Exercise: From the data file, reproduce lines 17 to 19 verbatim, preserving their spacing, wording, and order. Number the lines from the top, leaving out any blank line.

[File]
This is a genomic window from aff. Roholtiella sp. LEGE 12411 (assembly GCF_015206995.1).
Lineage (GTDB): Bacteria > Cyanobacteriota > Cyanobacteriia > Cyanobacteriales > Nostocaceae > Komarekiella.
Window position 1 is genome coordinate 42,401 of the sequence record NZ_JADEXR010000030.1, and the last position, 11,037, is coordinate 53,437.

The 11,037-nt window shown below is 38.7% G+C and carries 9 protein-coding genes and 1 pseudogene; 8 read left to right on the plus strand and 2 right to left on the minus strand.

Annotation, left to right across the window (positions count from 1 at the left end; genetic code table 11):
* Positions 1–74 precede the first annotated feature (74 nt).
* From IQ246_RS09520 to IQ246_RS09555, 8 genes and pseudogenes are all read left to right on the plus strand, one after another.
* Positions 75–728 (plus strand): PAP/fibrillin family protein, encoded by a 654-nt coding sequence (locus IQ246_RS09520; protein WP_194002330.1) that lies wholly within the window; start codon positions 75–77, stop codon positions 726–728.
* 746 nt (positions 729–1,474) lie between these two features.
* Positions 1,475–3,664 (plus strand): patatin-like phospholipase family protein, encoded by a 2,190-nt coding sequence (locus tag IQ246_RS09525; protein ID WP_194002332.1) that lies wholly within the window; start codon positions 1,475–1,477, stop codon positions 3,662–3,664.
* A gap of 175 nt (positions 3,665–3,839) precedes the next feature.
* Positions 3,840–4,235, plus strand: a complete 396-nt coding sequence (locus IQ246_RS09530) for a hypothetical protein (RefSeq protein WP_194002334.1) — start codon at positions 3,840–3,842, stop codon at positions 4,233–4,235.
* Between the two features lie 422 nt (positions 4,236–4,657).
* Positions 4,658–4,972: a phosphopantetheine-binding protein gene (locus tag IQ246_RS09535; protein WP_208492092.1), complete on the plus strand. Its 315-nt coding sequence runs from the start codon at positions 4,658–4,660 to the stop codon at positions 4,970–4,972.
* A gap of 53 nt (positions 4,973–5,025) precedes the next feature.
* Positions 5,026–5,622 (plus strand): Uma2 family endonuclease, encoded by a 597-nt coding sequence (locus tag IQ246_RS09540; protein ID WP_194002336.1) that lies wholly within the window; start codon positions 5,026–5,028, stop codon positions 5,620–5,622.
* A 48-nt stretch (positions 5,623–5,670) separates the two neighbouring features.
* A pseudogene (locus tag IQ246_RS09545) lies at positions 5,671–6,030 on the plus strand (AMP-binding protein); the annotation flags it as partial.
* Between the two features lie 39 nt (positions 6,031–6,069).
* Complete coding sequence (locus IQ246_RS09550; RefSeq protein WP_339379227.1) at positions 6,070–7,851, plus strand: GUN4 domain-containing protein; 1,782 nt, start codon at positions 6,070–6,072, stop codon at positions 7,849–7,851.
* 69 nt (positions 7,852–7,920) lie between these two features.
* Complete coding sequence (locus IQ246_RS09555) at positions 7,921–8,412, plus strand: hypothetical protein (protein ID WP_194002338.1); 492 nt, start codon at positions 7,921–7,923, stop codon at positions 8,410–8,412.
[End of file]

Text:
* A 48-nt stretch (positions 5,623–5,670) separates the two neighbouring features.
* A pseudogene (locus tag IQ246_RS09545) lies at positions 5,671–6,030 on the plus strand (AMP-binding protein); the annotation flags it as partial.
* Between the two features lie 39 nt (positions 6,031–6,069).